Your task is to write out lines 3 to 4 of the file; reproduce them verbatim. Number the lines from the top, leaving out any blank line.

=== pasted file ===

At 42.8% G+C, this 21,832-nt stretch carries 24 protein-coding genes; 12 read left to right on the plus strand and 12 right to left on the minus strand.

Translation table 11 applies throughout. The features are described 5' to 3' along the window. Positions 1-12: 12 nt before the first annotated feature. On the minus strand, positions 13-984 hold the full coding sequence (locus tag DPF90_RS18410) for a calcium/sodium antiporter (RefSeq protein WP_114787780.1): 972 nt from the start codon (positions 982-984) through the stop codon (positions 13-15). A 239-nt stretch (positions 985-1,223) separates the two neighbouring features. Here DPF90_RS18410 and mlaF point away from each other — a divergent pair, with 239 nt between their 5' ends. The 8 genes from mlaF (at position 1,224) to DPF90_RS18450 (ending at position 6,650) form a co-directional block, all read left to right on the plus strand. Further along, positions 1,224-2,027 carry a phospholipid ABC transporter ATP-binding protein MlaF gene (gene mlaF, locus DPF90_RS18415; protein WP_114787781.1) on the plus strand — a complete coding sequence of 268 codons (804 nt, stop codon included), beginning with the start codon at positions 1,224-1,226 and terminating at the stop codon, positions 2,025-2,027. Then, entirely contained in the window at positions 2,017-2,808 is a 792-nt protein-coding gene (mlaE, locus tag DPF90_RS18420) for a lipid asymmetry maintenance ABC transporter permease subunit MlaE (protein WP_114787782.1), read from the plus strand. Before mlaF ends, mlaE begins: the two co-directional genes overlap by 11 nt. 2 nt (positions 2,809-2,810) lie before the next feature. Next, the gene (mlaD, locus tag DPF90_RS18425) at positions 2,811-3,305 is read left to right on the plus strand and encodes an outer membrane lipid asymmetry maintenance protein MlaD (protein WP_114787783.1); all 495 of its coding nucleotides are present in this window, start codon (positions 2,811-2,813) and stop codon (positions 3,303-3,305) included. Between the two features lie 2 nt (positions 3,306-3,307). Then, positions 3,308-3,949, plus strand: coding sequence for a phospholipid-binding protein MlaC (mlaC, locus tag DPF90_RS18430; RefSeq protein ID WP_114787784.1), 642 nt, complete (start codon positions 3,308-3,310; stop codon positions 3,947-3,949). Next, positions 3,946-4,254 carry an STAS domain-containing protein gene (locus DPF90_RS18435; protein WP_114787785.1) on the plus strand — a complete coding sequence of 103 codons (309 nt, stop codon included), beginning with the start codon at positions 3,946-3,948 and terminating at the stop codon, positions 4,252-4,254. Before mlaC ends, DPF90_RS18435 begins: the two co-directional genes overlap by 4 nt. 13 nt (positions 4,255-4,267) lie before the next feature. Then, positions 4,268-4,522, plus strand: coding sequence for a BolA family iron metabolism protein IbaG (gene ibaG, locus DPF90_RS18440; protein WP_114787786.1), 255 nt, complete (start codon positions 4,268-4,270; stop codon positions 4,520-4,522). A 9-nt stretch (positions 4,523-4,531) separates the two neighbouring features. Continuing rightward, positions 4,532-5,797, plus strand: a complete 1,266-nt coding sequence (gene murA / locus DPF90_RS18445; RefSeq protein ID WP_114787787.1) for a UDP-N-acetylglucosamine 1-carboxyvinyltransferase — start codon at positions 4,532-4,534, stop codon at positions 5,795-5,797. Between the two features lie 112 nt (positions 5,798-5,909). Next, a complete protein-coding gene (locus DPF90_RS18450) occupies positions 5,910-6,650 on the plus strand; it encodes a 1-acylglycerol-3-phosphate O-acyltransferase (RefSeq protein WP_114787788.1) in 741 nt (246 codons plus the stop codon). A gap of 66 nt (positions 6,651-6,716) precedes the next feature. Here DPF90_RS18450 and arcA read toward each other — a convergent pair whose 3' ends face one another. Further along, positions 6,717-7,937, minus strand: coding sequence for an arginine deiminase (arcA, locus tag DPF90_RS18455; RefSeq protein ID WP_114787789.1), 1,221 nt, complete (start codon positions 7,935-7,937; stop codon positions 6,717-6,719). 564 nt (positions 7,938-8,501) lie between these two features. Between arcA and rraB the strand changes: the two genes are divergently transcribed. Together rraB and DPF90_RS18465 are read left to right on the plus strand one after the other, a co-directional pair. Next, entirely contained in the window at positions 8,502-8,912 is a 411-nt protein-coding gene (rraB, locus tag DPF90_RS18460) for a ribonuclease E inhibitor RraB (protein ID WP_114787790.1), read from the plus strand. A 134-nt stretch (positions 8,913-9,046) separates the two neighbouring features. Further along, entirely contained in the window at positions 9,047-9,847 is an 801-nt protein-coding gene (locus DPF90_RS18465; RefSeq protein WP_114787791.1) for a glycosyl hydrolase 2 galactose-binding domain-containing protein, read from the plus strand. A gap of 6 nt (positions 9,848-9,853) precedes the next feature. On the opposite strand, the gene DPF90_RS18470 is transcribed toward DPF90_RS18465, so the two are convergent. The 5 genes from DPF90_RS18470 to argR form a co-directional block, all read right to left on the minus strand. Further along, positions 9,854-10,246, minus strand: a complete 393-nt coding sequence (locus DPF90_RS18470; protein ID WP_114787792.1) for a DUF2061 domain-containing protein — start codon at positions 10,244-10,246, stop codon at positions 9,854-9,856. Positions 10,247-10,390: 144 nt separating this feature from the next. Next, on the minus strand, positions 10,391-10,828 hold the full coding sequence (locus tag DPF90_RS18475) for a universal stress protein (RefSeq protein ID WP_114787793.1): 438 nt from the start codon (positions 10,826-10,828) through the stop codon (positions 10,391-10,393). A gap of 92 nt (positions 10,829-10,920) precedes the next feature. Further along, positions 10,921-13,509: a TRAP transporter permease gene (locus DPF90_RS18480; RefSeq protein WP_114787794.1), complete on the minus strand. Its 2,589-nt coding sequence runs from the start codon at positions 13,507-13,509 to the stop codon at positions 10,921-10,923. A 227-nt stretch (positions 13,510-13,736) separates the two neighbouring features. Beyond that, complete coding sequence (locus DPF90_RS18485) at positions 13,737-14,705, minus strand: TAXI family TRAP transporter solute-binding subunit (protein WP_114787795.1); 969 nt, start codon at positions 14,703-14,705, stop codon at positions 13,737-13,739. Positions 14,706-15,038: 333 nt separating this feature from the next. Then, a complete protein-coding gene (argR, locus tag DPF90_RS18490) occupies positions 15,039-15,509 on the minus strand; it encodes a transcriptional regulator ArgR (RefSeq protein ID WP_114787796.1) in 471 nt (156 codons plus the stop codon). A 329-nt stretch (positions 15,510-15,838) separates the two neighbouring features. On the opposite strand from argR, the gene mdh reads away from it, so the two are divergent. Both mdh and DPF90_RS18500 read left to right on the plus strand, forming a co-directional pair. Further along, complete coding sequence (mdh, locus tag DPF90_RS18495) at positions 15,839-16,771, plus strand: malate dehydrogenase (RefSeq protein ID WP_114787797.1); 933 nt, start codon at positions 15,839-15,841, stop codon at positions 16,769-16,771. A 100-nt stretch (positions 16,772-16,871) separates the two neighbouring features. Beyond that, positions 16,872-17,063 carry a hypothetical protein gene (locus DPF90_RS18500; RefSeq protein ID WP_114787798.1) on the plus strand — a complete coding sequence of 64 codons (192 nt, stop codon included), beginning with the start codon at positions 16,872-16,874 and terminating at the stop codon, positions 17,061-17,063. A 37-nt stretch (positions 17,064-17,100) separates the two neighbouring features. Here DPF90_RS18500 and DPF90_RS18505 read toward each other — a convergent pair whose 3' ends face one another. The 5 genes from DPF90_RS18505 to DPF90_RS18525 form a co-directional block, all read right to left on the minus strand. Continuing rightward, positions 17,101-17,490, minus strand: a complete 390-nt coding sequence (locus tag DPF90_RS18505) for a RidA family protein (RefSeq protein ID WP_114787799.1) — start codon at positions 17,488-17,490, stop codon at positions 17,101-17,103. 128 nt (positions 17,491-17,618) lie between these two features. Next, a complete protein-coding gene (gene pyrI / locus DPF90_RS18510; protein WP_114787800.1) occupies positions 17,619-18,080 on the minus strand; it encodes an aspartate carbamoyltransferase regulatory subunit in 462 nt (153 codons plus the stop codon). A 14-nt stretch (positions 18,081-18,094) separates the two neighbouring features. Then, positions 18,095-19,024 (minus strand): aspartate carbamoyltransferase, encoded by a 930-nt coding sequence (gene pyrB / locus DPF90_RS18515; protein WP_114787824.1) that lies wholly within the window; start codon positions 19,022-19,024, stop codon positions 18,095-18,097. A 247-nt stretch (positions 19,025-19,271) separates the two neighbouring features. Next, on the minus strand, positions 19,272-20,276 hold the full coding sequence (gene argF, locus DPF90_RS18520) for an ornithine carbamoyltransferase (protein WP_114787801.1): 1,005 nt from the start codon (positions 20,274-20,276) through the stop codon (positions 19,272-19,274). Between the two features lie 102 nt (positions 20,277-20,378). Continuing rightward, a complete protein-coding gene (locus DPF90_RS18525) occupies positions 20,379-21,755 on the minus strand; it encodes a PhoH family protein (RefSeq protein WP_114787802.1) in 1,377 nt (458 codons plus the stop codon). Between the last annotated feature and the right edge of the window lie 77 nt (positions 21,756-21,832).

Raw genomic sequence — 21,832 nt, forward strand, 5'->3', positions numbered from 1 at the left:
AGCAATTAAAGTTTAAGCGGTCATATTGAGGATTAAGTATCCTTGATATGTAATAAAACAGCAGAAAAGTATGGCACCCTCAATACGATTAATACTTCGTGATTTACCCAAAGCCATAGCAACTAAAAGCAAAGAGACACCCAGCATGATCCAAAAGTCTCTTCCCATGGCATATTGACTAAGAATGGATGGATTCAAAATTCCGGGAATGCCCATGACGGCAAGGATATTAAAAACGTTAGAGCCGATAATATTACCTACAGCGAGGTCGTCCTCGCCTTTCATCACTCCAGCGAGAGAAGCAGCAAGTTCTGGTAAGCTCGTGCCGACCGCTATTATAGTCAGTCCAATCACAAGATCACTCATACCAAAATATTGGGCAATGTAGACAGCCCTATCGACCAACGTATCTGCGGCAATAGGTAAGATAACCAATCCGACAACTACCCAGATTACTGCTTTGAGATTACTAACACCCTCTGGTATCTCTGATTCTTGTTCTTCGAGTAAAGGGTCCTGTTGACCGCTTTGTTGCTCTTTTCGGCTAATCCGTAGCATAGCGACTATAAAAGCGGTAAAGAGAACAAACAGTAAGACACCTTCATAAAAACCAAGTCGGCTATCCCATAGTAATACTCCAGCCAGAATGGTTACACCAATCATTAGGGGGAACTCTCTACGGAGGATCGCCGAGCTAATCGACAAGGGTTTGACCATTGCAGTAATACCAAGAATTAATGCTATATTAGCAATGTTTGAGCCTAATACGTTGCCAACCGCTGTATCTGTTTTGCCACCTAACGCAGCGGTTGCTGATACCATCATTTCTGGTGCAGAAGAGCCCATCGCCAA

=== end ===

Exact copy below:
Raw genomic sequence — 21,832 nt, forward strand, 5'->3', positions numbered from 1 at the left:
AGCAATTAAAGTTTAAGCGGTCATATTGAGGATTAAGTATCCTTGATATGTAATAAAACAGCAGAAAAGTATGGCACCCTCAATACGATTAATACTTCGTGATTTACCCAAAGCCATAGCAACTAAAAGCAAAGAGACACCCAGCATGATCCAAAAGTCTCTTCCCATGGCATATTGACTAAGAATGGATGGATTCAAAATTCCGGGAATGCCCATGACGGCAAGGATATTAAAAACGTTAGAGCCGATAATATTACCTACAGCGAGGTCGTCCTCGCCTTTCATCACTCCAGCGAGAGAAGCAGCAAGTTCTGGTAAGCTCGTGCCGACCGCTATTATAGTCAGTCCAATCACAAGATCACTCATACCAAAATATTGGGCAATGTAGACAGCCCTATCGACCAACGTATCTGCGGCAATAGGTAAGATAACCAATCCGACAACTACCCAGATTACTGCTTTGAGATTACTAACACCCTCTGGTATCTCTGATTCTTGTTCTTCGAGTAAAGGGTCCTGTTGACCGCTTTGTTGCTCTTTTCGGCTAATCCGTAGCATAGCGACTATAAAAGCGGTAAAGAGAACAAACAGTAAGACACCTTCATAAAAACCAAGTCGGCTATCCCATAGTAATACTCCAGCCAGAATGGTTACACCAATCATTAGGGGGAACTCTCTACGGAGGATCGCCGAGCTAATCGACAAGGGTTTGACCATTGCAGTAATACCAAGAATTAATGCTATATTAGCAATGTTTGAGCCTAATACGTTGCCAACCGCTGTATCTGTTTTGCCACCTAACGCAGCGGTTGCTGATACCATCATTTCTGGTGCAGAAGAGCCCATCGCCAA